How do I access a file without changing Last Access time?

How do I access a file without changing Last Access time?

Post by Ym9iazEyMz » Wed, 07 Oct 2009 21:25:02


I found that after I open a file I can use SetFileTime with a -1 in the Last
Access time, which will preserve the Last Access time.

The problem I have with doing that is I need to open the file with
FILE_WRITE_ATTRIBUTES permission, since the SetFileTime does actually modify
an attribute of the file. I would like to find a way to do this without
opening the file with any type of WRITE access. The reason is when I do a
SetFileTime, it will update the USN of the file (Update Sequence Number in
the NTFS journal). This can cause re-indexing of the files depending on
applications loaded.

It appears that the new anti-virus from MS (Security Essentials) seems to
preserve the last access MAGICALLY during a file scan. It opens the files
with read access only, reads the files, closes them and the last access never
updates (as you would hope). In using Process Monitor I never see it call
SetFileTime. In fact, it seems to open each file 3 times, with only read
access.

Any ideas?

Thanks,
Bob
 
 
 

How do I access a file without changing Last Access time?

Post by Jochen Kal » Wed, 07 Oct 2009 21:34:11

Hi bobk123456!



Maybe they are using "FILE_FLAG_BACKUP_SEMANTICS" during CreateFile...
But I have not tested this...

You can use the APILogger to display the API Parameters of any process:
See:
http://www.yqcomputer.com/

--
Greetings
Jochen

My blog about Win32 and .NET
http://www.yqcomputer.com/

 
 
 

How do I access a file without changing Last Access time?

Post by Ym9iazEyMz » Wed, 07 Oct 2009 22:37:01

Hi Jochen,

Thanks for your quick reply.

I also use BACKUP_SEMANTICS but it doesn't affect last access.

Very interesting about API logger. It seems to provide a lot more info than
process monitor. The problem I have is I can't find any way to attach to an
already running process. The MS antivirus is a service that is already
running and cannot be started from the command prompt. Is there a way to
attach to a service?

Thanks,
Bob
 
 
 

How do I access a file without changing Last Access time?

Post by Leo Davids » Thu, 08 Oct 2009 01:26:01

On Oct 6, 1:25m, XXXX@XXXXX.COM


Keep in mind that the OS can be "lazy" about updating the accessed
timestamp. I think, though I may be mis-remembering, that Vista and 7
default to never updating it at all while XP only updates it if the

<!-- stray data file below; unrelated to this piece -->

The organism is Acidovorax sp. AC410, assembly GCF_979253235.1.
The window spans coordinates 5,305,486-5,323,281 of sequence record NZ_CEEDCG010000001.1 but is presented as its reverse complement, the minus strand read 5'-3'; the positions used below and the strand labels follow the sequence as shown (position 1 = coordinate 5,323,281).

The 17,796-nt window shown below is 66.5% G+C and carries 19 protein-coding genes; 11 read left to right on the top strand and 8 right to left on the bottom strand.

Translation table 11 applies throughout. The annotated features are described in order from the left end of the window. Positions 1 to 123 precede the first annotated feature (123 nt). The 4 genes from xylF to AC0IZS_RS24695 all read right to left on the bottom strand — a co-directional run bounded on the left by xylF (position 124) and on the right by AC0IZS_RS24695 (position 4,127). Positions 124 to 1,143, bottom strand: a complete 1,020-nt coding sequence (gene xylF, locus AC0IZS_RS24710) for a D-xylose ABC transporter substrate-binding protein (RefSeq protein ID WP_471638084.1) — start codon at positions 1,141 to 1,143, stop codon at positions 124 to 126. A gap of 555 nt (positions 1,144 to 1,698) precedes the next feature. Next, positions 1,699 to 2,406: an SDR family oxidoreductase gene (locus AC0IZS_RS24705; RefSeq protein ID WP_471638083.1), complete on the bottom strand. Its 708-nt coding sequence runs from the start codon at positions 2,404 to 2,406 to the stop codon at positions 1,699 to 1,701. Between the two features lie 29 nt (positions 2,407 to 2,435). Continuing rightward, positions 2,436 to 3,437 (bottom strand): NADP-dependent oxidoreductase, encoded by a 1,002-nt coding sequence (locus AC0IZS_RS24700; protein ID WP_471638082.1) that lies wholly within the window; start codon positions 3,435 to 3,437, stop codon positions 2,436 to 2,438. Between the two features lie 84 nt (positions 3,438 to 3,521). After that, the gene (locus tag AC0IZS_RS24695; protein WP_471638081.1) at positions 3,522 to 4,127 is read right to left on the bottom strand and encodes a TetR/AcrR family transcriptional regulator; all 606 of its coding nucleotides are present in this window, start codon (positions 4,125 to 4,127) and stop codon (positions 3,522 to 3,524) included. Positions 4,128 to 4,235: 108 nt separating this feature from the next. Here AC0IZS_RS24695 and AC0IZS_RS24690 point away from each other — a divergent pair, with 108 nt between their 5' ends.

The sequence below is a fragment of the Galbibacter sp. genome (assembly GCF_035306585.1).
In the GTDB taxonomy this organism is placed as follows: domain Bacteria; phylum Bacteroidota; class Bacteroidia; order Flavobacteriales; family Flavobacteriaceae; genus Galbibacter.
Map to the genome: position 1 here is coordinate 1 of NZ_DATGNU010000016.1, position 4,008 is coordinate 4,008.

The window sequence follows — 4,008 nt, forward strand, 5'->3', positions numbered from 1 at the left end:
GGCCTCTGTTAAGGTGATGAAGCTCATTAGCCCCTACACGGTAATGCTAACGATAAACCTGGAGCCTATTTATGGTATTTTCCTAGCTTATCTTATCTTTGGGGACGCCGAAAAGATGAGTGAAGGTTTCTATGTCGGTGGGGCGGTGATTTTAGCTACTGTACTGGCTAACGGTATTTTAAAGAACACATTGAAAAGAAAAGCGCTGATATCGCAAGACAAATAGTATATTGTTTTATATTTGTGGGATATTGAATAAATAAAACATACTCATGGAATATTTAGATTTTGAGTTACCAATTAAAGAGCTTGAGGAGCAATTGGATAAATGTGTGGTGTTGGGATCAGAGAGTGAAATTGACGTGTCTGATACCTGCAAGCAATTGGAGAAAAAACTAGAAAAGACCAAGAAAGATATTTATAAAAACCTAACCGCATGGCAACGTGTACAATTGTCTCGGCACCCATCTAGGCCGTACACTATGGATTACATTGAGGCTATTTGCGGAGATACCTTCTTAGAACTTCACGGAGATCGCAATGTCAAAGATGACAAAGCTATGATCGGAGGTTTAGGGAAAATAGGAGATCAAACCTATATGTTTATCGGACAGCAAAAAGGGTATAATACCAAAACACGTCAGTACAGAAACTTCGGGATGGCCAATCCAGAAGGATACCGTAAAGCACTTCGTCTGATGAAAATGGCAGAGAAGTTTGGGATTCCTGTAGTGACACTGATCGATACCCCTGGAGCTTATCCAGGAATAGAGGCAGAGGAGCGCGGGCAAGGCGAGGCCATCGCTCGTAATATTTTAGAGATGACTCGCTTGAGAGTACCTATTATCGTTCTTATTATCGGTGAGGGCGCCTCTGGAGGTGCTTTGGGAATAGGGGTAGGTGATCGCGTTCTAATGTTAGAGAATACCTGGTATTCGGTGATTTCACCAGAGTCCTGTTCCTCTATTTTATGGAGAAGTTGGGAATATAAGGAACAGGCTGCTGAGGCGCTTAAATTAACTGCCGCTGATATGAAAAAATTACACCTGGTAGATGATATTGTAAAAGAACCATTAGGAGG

file hadn't been accessed for an hour or two.

That can make it difficult to tell what other programs are doing to
the timestamp and whether they're doing it on purpose or not.

Because of this I've long considered the access timestamp a useless,
legacy attribute except on carefully controlled/configured systems.
Anything that relies on it probably isn't going to work very well so
it rarely seems worth trying to preserve the attribute. Fair enough if
you want or need to, though. Just wanted to mention this stuff in case
it helps as it can be pretty confusing trying to understand how/when/
why the timestamp is updated just by looking at what happens to it.
 
 
 

How do I access a file without changing Last Access time?

Post by Ym9iazEyMz » Thu, 08 Oct 2009 02:32:01

Leo,

It can certainly take up to an hour for the Last Accessed time to be updated.

HSM applications, such as Bridgehead or DiskXtender use Last Accessed time
to determine if a file is inactive. They typically create rules such that if
a file is not accessed for a length of time, its contents are moved to
offline storage. A program such as a virus scan or backup must not change the
last access time, otherwise it will appear that all of the files are active.

Thanks,
Bob
 
 
 

How do I access a file without changing Last Access time?

Post by Jochen Kal » Thu, 08 Oct 2009 02:38:03

Hi bobk123456!


As Leo said:
This feature is disabled starting with Vista!
http://www.yqcomputer.com/


--
Greetings
Jochen

My blog about Win32 and .NET
http://www.yqcomputer.com/
 
 
 

How do I access a file without changing Last Access time?

Post by Ym9iazEyMz » Thu, 08 Oct 2009 04:40:01

Isn't that interesting. I knew about that registry flag but I never thought
it would be disabled by default.

I checked also Windows 7, Server 2008 and Server 2008R2. All of them have
this disabled by default.

Thanks,
Bob